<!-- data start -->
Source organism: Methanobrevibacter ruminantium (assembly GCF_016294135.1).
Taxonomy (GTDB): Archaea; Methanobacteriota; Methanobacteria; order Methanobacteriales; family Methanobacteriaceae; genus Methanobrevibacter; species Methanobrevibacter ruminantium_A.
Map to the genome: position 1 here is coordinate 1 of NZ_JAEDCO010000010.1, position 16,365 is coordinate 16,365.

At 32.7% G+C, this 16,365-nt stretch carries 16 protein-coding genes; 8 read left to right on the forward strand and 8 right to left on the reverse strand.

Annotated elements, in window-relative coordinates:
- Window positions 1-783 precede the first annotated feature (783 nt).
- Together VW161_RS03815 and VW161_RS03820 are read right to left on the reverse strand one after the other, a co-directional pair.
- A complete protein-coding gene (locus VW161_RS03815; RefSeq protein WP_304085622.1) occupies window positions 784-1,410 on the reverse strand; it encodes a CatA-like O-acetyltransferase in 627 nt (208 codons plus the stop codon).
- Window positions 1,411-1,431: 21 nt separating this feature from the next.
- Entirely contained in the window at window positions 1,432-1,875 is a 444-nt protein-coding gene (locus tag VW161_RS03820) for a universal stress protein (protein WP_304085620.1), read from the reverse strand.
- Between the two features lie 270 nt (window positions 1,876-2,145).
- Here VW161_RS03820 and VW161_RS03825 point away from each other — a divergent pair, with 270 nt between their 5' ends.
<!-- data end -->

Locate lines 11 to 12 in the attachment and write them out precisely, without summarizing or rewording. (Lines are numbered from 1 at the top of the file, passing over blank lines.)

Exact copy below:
- Between the two features lie 270 nt (window positions 1,876-2,145).
- Here VW161_RS03820 and VW161_RS03825 point away from each other — a divergent pair, with 270 nt between their 5' ends.